nowadays and diseases had not reached such a degree of exaltation
as at present. Necessity, therefore, has compelled us to seek further and to invent medicines that are more potent than the
diseases. It cannot be contradicted that if the medicine stands in the same degree as the disease, and Nature cannot help the medicine,
no successful cure can result. That is why our dear ancestors
wanted also to search through the other two kingdoms to get to
know and solve their secrets, just as there have always been
noble geniuses, both in previous times and in ours, who applied
their talent with particular zeal. Mankind cannot thank them
enough, especially those who brought the noble Art Chymia to our
lands and planted it there. I could enumerate a whole catalog of

But as I well know that your Serene Highness is a prince highly talented by God, endowed with all the qualities, and having a great knowledge, it is unnecessary to make a long introduction. In my youth imagined and planned - with God's help and for the benefit of my neighbor - also to learn something useful in this Art. Thus, through God's guidance, I chanced upon the laudable art of medicine and devoted myself to it. Therefore I did not permit myself to become deterred from learning something by any troubles, expenses, sour and very dangerous travels but had been looking for learned men in all lands, listened to them and carried on conversations with them till at last I had, as the saying is, absolved my studies and attained the degree of Doctor. What I learned and understood in my youth I have afterwards applied to my fellowman in my practice - and I am mentioning it without boasting - I have been successful.

iii. However, in addition to my practice, I have not omitted to work in the laboratories of chymists, using a good part of my assets for it, which work has been graciously blessed by God and has endowed me with glorious secrets. So as not to bury the benefits granted to me by God in ungratefulness but to turn to them to great usefulness. Also seeing how many misleading process-books fill almost the whole world, giving the noble Art of Chymia nothing but a bad name, I could no longer keep silent about those misleading authors. To bring to light but a small part for the benefit of the process to be in my work, and I hope that the reader will sense in them my special diligence and sincerity.

But aside from this, I must also admit that not everything has been elaborated as well as it might have been. It was not a lack of goodwill but the terrible war that has hindered me from doing so, to my great damage. All my belongings were robbed, smashed, and completely spoiled, so that hardly one book was left to me. Thus I have also so often been hindered from continuing with this work by the invasions that I felt inclined to stop everything, and I would have done so if some distinguished, learned men, highly experienced in medicine, had not encouraged and urged me to publish. Consequently, I have finished the work and given it to be printed. I am sure that learned men will not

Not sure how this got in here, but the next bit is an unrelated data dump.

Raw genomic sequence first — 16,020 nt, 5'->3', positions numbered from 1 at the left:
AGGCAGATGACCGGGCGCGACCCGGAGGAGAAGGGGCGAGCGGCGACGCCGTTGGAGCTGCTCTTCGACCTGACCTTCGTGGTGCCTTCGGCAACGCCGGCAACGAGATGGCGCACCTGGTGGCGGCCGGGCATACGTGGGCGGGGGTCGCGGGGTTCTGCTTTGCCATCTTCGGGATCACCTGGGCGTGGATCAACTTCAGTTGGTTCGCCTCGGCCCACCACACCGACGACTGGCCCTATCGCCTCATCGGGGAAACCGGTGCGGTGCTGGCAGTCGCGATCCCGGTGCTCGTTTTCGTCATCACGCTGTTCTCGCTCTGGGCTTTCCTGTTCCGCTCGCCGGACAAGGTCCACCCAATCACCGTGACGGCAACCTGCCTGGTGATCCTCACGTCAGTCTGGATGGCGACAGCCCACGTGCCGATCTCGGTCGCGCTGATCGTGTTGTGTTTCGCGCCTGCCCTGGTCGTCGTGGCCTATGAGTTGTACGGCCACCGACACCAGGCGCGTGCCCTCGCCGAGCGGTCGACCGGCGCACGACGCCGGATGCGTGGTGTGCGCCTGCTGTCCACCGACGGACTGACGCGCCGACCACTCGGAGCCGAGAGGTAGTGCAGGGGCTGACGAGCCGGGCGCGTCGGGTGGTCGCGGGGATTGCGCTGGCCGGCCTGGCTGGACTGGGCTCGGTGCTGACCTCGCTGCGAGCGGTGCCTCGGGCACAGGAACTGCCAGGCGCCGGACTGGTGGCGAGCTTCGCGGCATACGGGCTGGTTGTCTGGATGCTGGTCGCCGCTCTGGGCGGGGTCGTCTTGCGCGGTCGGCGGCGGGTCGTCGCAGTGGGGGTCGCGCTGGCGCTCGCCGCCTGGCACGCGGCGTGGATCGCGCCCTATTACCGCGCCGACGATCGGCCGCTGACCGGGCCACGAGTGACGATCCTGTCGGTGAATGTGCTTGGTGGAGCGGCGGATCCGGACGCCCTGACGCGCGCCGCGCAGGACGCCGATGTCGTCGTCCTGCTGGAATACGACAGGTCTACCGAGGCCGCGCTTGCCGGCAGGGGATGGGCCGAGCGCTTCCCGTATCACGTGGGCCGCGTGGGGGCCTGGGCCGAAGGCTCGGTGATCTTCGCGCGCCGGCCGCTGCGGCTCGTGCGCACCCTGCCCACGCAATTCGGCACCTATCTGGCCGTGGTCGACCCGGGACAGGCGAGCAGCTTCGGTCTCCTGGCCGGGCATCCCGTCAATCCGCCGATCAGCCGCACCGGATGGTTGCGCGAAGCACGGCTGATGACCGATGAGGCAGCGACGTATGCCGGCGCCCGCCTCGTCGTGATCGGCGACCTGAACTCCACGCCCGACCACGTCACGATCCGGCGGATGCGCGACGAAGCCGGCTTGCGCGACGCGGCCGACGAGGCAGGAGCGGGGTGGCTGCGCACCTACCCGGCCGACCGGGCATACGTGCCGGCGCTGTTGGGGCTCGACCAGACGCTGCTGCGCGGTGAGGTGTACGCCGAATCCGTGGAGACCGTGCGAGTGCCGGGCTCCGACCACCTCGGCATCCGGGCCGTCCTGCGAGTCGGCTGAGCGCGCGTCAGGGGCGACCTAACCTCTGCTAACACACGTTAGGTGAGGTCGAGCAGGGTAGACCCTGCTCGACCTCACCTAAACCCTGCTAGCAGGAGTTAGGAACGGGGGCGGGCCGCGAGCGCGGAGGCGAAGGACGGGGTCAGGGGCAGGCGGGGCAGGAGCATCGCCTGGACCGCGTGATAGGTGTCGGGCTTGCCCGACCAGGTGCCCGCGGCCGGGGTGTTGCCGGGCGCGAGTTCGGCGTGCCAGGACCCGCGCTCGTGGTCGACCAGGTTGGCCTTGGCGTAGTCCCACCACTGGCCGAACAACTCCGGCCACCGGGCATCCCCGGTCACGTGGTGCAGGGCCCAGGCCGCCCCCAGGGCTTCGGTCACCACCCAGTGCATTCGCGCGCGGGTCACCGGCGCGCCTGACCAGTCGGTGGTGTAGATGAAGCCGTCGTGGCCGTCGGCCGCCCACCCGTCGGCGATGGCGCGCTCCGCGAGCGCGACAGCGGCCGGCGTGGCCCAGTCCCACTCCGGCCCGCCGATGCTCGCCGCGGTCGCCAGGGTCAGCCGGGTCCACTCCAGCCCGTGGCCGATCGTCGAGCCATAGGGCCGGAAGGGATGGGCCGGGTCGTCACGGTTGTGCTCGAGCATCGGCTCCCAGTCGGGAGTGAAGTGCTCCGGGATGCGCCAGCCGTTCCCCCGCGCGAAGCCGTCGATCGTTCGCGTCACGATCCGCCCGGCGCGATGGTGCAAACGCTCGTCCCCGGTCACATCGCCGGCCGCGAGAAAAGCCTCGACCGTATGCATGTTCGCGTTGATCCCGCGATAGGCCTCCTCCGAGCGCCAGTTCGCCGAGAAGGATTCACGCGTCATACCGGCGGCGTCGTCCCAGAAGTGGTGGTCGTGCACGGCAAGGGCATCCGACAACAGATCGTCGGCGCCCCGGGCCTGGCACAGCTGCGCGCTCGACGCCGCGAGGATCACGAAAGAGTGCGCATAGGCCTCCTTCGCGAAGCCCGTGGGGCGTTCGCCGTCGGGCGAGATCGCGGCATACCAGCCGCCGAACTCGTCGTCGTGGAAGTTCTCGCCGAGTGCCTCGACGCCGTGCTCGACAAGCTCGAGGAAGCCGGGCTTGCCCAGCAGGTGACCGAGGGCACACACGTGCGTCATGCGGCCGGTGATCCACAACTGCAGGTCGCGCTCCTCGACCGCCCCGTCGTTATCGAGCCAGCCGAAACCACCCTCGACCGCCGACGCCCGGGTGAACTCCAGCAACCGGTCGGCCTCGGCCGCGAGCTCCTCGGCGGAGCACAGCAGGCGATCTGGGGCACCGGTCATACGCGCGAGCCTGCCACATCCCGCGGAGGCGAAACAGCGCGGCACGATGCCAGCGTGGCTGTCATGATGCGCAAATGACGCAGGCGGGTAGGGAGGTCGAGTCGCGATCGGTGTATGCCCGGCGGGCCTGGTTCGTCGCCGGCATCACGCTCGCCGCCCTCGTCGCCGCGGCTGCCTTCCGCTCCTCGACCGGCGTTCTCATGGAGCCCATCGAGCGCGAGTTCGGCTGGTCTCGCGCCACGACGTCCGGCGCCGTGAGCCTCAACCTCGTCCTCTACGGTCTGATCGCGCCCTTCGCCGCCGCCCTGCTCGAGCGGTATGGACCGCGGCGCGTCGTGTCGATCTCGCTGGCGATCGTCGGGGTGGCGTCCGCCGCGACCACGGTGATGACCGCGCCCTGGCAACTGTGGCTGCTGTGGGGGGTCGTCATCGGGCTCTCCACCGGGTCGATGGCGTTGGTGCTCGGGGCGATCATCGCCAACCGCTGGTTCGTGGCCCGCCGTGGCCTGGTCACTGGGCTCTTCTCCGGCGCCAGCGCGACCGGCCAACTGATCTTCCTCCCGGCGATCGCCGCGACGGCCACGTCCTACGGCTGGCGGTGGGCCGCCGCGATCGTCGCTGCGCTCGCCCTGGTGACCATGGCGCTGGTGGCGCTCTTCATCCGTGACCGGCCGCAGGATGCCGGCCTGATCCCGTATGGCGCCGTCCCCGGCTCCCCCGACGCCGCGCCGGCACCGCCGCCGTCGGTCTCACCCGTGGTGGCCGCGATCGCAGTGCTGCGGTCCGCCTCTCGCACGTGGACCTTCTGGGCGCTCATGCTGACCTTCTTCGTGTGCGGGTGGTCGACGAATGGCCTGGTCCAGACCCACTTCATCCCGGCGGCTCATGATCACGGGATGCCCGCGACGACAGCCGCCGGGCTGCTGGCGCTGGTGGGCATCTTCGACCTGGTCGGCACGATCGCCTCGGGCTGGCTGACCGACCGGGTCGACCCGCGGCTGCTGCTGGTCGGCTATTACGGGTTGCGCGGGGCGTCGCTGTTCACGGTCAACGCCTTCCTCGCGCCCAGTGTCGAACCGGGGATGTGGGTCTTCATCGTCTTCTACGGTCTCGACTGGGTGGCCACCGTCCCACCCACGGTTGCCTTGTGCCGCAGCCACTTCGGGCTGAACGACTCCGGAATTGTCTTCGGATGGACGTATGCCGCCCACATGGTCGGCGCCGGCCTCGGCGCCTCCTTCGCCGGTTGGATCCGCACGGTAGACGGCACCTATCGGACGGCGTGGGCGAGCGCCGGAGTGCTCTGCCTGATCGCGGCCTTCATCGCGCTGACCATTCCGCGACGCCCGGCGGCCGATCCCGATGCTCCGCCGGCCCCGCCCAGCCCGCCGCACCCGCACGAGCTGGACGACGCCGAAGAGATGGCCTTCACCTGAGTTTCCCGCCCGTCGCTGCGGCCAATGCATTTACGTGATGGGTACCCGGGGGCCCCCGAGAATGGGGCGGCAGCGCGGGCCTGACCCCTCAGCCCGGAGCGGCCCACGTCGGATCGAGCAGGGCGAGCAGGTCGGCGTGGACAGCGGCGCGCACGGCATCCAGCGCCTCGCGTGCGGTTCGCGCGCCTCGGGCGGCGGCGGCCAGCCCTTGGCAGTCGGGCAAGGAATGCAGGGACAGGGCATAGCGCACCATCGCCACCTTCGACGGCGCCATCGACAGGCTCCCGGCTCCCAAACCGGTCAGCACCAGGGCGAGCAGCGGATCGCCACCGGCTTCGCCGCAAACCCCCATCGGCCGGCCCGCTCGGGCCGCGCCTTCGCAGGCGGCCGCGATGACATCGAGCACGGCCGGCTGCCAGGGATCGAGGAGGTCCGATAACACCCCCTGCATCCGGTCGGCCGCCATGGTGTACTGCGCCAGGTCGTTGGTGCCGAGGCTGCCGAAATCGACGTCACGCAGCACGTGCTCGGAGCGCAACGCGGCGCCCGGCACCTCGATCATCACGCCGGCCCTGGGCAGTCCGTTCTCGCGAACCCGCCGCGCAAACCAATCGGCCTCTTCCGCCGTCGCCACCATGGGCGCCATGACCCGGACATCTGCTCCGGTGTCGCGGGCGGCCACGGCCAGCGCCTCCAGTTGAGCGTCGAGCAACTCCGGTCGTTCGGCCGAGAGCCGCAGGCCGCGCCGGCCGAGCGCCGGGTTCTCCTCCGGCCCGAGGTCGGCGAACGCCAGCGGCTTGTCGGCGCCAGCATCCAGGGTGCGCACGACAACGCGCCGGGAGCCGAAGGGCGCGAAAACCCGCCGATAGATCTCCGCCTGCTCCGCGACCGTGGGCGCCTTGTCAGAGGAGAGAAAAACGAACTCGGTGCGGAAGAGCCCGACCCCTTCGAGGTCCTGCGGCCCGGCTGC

be displeased that because in addition to the careful preparation of medicines I have also revealed, as clearly as sunlight, their use by actual case histories. I well know that there are some Zoili (critics) [Zoilus was a proverbially stern critic of Homer] who will not omit to slander this. Therefore it is necessary for me to look around for a patron who would stop their mouth.

Now I have sufficiently known for several years what a peculiar love Your Serene Highness has for noble medicine, on account of which Your Highness also has attained immortal fame within and without Christendom; in particular, what a special love Your Grace has, out of Your innate Princely affection, for the true chymical medicines and how highly You esteem them. Therefore I could not refrain from obediently and humbly offering Your Serene Highness the First Part of this work and to choose You as particular Patron and Protector, not doubting that Your Grace would look upon this work with benevolent eyes and receive and accept it from me unworthy man with favor.

I wish I could offer Your Serene Highness a greater work, but the bad times have not allowed me to do so, much less let me reveal all my labors and studies at this time. Perhaps God will send better times and grant me secure tranquility to take care of this high work more assiduously, so that what is missing in this work can be replaced in future ones.

May God grant Your Serene Highness, for the benefit of the Evangelical Christendom, a long life, steady health, together with every wellbeing, and I commend myself obediently and humbly to Your Lordship's gracious and mighty patronage, also remaining Yours submissively and obediently.

Leipzig, 12 July 1638.

Your Serene Highness's

Humble and obedient Servant,

Joannes Agricola, P. & M.

D.p.t. Practicus in Leipzig.

Quote of the Day

“Know that unless you take my body [sulphur] without the spirit [mercury] ye will not obtain what ye desire. Cease to think of many things. Nature is satisfied with one thing, and he who does not know it is lost.”


The Golden Tract Concerning The Stone of the Philosophers